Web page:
Thursday, 4 February 2016

Theatre review: Ma Rainey's Black Bottom

Here’s a staggering fact for you: between 1959 and 1984 there wasn't a single African American play on Broadway that was considered a success.

The bookends? Lorraine Hansberry’s A Raisin in the Sun and August Wilson’s Ma Rainey’s Black Bottom. And whilst I think most people will have heard of the former (trans: I have heard of it) I'm not sure that the latter is so well known (trans: I hadn't heard of it). Which is a shame really because, as the new production just opened at the NT proves, it’s a seriously good, seriously intelligent piece.

Image source. (This programme is excellent btw, even by the NT's high standards.)

The play tells the story of the real life Ma Rainey, Mother of the Blues, and her fight to record her eponymous song (see the play’s title for more information) in her way despite pressure from the onset of the jazz age, personified by her band’s bravura trumpet player Levee, and the racist society she inhabits, aka her white agent and record company boss.

Ma Rainey herself is brilliantly brought to life by the always awesome (even in Holby City) Sharon D Clarke at her imperious, feisty, honey-voiced best. I wish the play made more use of its title character, she is so interesting. A powerful (to the extent society allowed), bisexual, black woman kicking ass in the jazz age is not an oft-used character type and both Ma Rainey the real person and Sharon D Clarke’s interpretation of her merit more exploration and stage time. As it is, she enters mid way through the first act and exits well before the end of the second. It’s a shame as she really does light up the stage in the limited time she’s on it. And of course her singing is reliably spectacular.

This is not a criticism of the rest of the cast, mind. Instead of focussing on Ma Rainey, the play actually spends most of its time with her band who, although you don’t learn that much about them, are all fantastically realised by their respective actors. Kudos especially to O-T Fagbenle as a firecracker Levee, all personal ambition, restless energy and impotent rage, who excels in the three most violently emotive scenes in the piece (no spoilers). He is expertly balanced by Lucian Msamati - increasingly one of my favourite actors - as the still, stubborn, slightly ranty pianist Toledo who is more concerned with communal action to advance the cause of racial equality. They offset and balance each other brilliantly and their interplay is one of the best features of this production.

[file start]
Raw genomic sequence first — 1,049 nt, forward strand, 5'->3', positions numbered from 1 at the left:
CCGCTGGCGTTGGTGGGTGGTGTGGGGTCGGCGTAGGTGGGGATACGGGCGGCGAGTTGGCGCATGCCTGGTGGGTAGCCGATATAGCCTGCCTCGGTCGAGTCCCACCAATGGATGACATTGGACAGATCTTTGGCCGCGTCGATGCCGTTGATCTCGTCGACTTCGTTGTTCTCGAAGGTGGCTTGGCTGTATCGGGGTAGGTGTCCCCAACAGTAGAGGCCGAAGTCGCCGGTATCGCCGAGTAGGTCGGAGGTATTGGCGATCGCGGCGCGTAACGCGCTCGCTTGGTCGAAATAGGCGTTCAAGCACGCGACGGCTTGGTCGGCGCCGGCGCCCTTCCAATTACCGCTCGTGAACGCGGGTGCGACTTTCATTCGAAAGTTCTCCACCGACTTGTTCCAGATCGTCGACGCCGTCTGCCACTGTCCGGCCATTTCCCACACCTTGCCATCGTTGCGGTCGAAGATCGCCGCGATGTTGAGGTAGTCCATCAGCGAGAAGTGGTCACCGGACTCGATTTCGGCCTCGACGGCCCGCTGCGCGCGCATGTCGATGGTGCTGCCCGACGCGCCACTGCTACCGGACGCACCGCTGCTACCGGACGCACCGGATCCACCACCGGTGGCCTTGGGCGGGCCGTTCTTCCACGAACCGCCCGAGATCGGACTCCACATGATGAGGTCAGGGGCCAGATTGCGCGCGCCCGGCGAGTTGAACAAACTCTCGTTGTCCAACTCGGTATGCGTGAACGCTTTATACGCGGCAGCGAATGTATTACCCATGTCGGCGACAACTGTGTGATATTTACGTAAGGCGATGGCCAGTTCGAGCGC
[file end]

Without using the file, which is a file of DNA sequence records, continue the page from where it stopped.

Also excelling is designer Ultz with a fantastically innovative set that reinforces the play’s exploration of black/white power. A sort of metallic portakabin, suspended above the set on chains, is the recording studio booth where the white characters live - there’s even a no entry sign across the bottom of the spiral staircase that connects the booth to the studio, where the black characters are of course actually making the music, just to reinforce the point. Meanwhile, the band are relegated to the underground band room - a portion of the set that rises from the stage when it is required, with the booth on its chains being raised to make sure it stays above them - only permitted into the studio when Ma Rainey is there. It’s possibly slightly heavy handed, but it works and, technically, it’s very cleverly done.

There are two things that this production needed, aside from more Ma Rainey, to make me love it unequivocally. The first is more music - this is a play set in the world of jazz and blues and, although there is some music, for my money there could've been way more. The second is a hefty cut to act one which feels slow and repetitive at times; glorious though the writing and the use of language is, a lot of words are expended for no movement of the plot or, really, the characters before the interval. I would've loved to learn a bit more about the band members personal histories (Levee excepted) alongside the collective black history that the play presents. Act two feels much better paced though and is definitely not short on action.

Overall, I really enjoyed Ma Rainey’s Black Bottom. Quibbles aside, it’s wonderfully acted, beautifully staged and has an air of authenticity that not many pieces of this period ever manage to muster. Definitely worth a look.

Ma Rainey’s Black Bottom is playing in the Lyttelton at the NT until 18th May.

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